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Elderly Buffalo Protester Who Trump Accused of Being in on a ‘Set Up’ May Not Get Out of Hospital for 2 Weeks, Lawyer Says


The condition of the 75-year-old protester who prosecutors say was assaulted by two Buffalo, N.Y. police officers during a George Floyd protest is improving, his attorney tells Law&Crime.

The protester, Martin Gugino, was seen on video bleeding profusely from the head after he was pushed by officers. Video of the incident was captured by local National Public Radio affiliate WFBO.

Kelly V. Zarcone, Gugino’s attorney, on Wednesday jubilantly said that “Martin will be moved today to a rehabilitation floor of the hospital! His condition continues to improved and we hope he will be released within the next 2 weeks.”

Some in the Buffalo Police Department contended that Gugino tripped more than fell. Prosecutors are rubbishing that assertion.

The officers accused in the case, Aaron Torgalski and Robert McCabe, have pleaded not guilty. Fellow officers cheered them on after they made their first appearance in court and used umbrellas to attempt to prevent local news crews from seeing their exits from court. Fifty seven officers resigned from a special detail in protest but did not resign from the department as a whole.

President Donald Trump this week suggested that Gugino “could be an ANTIFA provocateur.” Trump said Gugino was “appearing to scan police communications in order to black out the equipment.”

“I watched, he fell harder than was pushed,” Trump said. “Was aiming scanner. Could be a set up?”

The president’s comments are believed to have been rooted in a piece which aired on the conservative One America News Network.

“We can assure you that the information we’re reporting on is accurate,” an OANN segment released Wednesday said. “Despite his age, there’s substantial evidence that Martin Gugino was an enthusiastic provocateur for the radical left who frequently went out of his way to confront or harass the police.”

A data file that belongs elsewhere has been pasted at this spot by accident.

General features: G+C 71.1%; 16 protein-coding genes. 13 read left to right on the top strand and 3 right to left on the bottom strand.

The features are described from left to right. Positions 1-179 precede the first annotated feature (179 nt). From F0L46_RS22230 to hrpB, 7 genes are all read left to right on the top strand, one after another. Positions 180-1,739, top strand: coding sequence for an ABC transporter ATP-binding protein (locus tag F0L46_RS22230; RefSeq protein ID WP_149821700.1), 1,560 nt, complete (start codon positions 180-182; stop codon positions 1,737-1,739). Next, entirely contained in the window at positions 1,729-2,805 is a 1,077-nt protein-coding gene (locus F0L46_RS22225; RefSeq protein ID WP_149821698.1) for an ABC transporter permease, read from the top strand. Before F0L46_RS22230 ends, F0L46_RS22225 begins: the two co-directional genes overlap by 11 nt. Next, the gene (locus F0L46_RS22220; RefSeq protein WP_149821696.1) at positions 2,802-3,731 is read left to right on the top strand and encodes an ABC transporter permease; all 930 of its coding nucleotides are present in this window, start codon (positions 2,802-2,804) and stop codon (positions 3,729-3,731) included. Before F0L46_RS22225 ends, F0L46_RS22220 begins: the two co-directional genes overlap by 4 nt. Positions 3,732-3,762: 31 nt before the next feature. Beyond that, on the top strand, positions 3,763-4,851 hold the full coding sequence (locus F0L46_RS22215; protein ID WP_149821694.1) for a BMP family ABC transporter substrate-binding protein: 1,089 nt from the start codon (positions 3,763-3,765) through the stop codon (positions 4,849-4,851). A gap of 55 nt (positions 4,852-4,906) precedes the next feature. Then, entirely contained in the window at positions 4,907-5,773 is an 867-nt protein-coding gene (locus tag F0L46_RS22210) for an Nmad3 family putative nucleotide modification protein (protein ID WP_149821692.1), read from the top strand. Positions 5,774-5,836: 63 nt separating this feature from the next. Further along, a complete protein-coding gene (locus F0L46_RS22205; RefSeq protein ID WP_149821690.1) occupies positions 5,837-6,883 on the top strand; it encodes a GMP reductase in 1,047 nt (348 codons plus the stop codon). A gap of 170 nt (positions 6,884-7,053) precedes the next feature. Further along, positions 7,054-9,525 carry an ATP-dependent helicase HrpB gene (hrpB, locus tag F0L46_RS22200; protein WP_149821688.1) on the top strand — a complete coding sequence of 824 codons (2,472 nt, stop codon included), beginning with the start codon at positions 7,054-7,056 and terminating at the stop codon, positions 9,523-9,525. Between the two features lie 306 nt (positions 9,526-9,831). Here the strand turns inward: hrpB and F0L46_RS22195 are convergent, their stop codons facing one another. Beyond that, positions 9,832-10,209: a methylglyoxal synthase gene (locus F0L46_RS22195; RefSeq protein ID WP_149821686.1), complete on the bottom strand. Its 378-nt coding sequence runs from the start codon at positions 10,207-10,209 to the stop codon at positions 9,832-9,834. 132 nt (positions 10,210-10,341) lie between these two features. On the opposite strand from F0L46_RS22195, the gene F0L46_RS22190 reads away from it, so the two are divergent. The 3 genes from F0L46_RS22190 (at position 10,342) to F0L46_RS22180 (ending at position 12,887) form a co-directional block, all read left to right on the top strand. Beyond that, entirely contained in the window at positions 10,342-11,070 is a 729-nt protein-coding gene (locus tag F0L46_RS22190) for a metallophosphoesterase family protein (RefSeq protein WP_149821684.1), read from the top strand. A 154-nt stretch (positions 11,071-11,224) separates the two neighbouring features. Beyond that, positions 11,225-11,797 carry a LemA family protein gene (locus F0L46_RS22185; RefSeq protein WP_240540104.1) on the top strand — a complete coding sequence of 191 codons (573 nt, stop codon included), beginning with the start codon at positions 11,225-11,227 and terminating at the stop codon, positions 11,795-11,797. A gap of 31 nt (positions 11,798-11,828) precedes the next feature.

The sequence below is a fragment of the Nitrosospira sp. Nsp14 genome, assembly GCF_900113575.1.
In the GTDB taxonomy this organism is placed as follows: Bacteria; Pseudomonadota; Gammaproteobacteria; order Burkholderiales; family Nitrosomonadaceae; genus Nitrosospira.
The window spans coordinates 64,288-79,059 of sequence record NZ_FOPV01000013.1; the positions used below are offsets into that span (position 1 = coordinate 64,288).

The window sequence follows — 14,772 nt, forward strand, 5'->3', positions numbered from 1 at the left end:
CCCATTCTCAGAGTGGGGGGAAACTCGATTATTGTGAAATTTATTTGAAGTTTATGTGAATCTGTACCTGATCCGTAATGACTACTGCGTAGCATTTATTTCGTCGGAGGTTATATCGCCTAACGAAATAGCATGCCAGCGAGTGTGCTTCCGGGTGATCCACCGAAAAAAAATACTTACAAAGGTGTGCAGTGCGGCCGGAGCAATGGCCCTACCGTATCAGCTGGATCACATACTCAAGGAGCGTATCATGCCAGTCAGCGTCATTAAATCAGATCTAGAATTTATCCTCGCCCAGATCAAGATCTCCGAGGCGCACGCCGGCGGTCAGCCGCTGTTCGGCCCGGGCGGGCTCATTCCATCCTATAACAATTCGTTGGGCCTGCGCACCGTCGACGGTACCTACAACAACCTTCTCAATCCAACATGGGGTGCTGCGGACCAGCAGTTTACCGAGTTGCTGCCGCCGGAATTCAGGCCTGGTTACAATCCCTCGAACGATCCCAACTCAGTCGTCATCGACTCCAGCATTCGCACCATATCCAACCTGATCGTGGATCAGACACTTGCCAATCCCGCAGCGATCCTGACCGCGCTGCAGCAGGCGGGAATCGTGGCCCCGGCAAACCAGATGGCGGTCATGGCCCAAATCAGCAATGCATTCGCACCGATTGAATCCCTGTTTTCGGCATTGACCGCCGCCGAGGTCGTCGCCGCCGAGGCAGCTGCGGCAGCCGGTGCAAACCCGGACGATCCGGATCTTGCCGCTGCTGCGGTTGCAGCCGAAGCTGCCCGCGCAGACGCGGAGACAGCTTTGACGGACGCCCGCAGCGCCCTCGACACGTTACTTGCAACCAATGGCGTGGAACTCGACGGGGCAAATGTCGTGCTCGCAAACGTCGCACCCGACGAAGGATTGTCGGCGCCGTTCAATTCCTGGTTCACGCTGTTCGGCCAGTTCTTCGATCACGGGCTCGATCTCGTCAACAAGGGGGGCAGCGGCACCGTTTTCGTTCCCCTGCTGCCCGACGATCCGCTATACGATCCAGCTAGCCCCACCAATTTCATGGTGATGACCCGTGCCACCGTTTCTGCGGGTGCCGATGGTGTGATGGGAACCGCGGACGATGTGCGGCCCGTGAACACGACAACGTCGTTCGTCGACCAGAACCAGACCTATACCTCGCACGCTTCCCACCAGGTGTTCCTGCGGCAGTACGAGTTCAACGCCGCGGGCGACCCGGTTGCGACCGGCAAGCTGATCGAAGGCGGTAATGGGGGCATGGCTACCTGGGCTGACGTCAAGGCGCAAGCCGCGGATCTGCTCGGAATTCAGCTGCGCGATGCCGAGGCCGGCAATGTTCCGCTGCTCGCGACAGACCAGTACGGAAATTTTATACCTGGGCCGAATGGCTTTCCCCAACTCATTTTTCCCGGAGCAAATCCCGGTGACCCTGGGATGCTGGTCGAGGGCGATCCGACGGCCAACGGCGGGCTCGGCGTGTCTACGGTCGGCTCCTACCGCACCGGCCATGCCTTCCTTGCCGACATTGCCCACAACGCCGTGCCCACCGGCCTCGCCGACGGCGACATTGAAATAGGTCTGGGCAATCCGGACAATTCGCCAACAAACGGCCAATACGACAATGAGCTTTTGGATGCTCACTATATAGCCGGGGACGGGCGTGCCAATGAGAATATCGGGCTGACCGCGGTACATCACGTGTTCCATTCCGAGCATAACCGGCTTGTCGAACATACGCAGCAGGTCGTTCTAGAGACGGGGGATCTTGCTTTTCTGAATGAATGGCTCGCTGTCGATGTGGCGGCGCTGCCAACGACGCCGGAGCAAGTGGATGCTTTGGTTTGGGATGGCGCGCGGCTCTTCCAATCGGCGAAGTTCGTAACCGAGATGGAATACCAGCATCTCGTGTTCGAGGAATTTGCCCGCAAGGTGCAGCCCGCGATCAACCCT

“Martin was active in anarchy groups and even posted and contributed to an anarchist reading group,” OANN said.  The network also suggested Gugino was waving his phone near the officers’ chests and waists in an effort to scan their communications equipment.

Zarcone, Gugino’s attorney, said earlier this week to Law&Crime that the “provocateur” claims were “dark, dangerous, and untrue.”

[Featured image via screen capture from WFBO/YouTube.]

Editor’s note:  this piece has been updated to correct a misspelling.

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Aaron Keller holds a juris doctor degree from the University of New Hampshire School of Law and a broadcast journalism degree from Syracuse University. He is a former anchor and executive producer for the Law&Crime Network and is now deputy editor-in-chief for the Law&Crime website. DISCLAIMER:  This website is for general informational purposes only. You should not rely on it for legal advice. Reading this site or interacting with the author via this site does not create an attorney-client relationship. This website is not a substitute for the advice of an attorney. Speak to a competent lawyer in your jurisdiction for legal advice and representation relevant to your situation.